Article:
The run was simple. I took the shortcut into town, spent most of the time running the flat streets of Camigliano, and came back via the long uphill road part. That road gets amazingly narrow at times and seems safer to run than it does to drive. Still, the way the locals drive, it's smart to be on high alert.
For Florence, Linda, John, Patty, Kyle, Kaycee, Rachel, Joey, and I would drive to Lucca, take the train to Florence and set out for some adventuring. I suppose trains are commonplace in Europe, but we just don't see them all that much in the States. Light Rail, in Denver, is kind of the exception to that rule, but I'm just not sure how much it has caught on even after more than a decade from its opening. Anyway, it just seemed like we were cool, efficient, travelers.
|Cathedral Santa Maria del Fiore|
There were some great spots visited despite our fake it till you make it philosophy. A central meeting point for the day was around the Piazza del Signoria a very cool area that contained some great shops, restaurant, gelato joints and of course our favorite, Fake
|Fake David is near the entrance|
We eventually made it to the river where you could see the the Ponte Vecchio. The Ponte Vecchio has been a bridge, a house, a bridge, shops, a bridge, and is presently a bridge with shops. A law giving the bridge's shops to almost anyone but butchers came about in the 1590's and is in place since. At present jewelers occupy the shops.
Prior to the crossing of the Vecchio, John suggested we cross the river and inspect some great sights AND see the view of Florence from the hillside. We trudged the sidewalk to the next bridge, the Ponte alle Grazie. After what seemed like the longest, hot bridge crossing of all time, I asked, "Where to?" John replied, "Let's just go down to the other bridge and meet up with Patty." Exploration over.
|Stairs in Middle, halfway up|
Eventually we made out way back to the main drag not far from the train station. We had looked at two things near there, a beautiful purse that Linda loved and a leather bag I'd had my eye on. The purse had left the conversation several hours ago, but the bag lingered. I found it sort of by accident hours earlier.
We had turned a corner near the carousel at the Plaza della Repubblica (right next to the H & M, by the way) a place where there were a BUNCH of street vendors selling leather goods. Immediately upon rounding on the city gate side, it just popped into view. There it was, Kevin Costner's bag.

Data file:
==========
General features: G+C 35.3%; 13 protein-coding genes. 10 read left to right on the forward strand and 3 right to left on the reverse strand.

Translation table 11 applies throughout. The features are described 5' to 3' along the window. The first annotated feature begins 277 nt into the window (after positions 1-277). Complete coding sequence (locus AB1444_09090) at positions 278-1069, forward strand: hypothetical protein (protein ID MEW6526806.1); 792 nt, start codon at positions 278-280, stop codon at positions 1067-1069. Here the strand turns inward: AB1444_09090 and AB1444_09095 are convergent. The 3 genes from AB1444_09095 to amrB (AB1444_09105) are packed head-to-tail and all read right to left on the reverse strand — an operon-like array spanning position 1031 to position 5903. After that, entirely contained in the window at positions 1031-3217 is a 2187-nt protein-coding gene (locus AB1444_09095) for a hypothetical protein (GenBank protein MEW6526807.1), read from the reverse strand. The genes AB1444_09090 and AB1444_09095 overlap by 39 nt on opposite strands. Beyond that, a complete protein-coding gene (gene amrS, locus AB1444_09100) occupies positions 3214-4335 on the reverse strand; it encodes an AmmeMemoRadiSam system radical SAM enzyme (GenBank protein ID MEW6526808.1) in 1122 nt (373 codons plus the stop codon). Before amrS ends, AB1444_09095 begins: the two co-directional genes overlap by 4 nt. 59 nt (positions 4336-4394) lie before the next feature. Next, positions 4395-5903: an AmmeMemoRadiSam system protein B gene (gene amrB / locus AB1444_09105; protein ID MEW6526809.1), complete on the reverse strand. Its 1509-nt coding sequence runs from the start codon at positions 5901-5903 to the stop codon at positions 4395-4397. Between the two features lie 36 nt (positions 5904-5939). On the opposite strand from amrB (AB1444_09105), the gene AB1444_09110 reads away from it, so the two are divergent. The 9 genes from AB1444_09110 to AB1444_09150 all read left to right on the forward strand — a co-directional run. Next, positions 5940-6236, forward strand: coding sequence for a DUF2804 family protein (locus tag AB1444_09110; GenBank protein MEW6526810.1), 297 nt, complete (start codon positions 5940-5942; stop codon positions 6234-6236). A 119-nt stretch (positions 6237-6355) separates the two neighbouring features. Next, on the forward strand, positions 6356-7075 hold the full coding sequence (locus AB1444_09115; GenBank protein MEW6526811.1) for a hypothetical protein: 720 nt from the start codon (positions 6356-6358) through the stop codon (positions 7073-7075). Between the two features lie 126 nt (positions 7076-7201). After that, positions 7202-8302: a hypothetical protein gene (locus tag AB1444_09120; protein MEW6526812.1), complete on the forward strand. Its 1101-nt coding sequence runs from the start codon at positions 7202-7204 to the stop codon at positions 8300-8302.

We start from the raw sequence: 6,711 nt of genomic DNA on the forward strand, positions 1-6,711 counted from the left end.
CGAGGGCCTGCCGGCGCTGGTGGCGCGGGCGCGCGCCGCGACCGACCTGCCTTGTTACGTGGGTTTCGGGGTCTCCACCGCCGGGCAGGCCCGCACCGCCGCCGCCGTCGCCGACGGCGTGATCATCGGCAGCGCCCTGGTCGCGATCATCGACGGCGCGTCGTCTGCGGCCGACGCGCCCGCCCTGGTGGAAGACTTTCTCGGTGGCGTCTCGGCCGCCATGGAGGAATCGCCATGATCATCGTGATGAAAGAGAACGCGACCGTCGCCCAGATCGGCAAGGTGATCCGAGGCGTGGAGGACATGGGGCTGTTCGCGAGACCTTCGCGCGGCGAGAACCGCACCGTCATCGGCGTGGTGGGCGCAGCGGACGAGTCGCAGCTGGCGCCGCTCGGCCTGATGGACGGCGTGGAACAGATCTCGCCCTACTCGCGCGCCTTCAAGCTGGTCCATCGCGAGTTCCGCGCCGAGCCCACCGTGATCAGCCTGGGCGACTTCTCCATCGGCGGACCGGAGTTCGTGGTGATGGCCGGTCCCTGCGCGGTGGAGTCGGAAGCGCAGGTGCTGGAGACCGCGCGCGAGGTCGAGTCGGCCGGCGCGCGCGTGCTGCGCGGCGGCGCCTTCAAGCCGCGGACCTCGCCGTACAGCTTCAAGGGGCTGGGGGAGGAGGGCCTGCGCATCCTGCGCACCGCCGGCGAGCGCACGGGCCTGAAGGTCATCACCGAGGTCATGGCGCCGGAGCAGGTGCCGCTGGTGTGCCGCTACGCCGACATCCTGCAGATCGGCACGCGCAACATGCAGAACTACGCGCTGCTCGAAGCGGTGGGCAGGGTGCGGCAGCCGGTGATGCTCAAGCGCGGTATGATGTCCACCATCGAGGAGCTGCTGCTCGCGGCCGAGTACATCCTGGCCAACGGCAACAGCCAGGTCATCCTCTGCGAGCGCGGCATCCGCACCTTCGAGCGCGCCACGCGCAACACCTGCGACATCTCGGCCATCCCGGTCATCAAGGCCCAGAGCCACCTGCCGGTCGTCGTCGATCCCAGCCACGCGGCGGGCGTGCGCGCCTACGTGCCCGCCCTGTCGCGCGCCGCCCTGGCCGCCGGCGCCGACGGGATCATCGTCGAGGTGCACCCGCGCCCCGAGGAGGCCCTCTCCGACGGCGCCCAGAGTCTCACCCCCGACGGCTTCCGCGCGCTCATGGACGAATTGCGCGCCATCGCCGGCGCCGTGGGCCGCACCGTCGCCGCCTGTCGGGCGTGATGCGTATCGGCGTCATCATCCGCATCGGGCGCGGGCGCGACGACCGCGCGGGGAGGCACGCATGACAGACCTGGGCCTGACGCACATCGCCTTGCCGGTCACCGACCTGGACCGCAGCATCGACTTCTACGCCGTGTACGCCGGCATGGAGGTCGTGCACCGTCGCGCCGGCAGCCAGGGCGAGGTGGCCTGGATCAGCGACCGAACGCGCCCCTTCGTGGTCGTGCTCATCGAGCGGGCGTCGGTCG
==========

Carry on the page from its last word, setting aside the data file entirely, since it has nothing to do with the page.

What? Kevin Costner's bag? Let me explain. At the end of Costner's movie For Love of the Game, he is at the airport ready to leave for London and "go get the girl." Well, Kevin is dressed REALLY well (after all he is a millionaire baseball pitcher in the movie). But better than his awesome coat, better than the very cool shirt, he has this leather carry-on bag over his shoulder. Through the years while Linda has lusted for
|Me and Kevin's bag|
Bag in hand, we met the entire gang near the train station and headed back to Lucca on the train. Armed with a little time between the train's arrival, the drive to the villa and the second catered dinner, everyone hung out and relaxed. Hung out: translate - drink and talk.
The second catered meal was, like the first, supposed to be a highlight of the trip. It certainly was expensive enough to be a highlight. And maybe for the finely tuned palates in our party, it was. For me, not so much. But tonight was seafood night, so I was optimistic. Our main chef was a repeat from the first night, our assistant was the first night's assistants Mother.
The first moments are spent with, of course, wine. Chianti Classico is the buzz (not only for the day but for the entire stay) and as I have for most of my entire life, I pass. Just not an alcohol guy and especially not a wine guy (I can whine with the best, however). Next can the
|Those little strips on the top|
are the fish
At some point the fish were presented to us. Four little guys, maybe 12 inches each. I imagine they'd already met their fish maker, so they were about to meet their fish maker (see what I dd there?). Anyway, by the size of the little guys, I could not imagine how we were going to main course 12 people with them. Well, I was right. Not much fish on the plate as you can see.
On the upside, the bread: awesome. The gnocchi with walnut sauce: excellent. The roasted potatoes: very very good. But after the thrill of trying potato pizza today, everything else didn't quite make the grade. Interestingly, the second catered meal was a turning point for me: every meal from here to the end of the trip was excellent (or maybe it just seemed that way). Yum.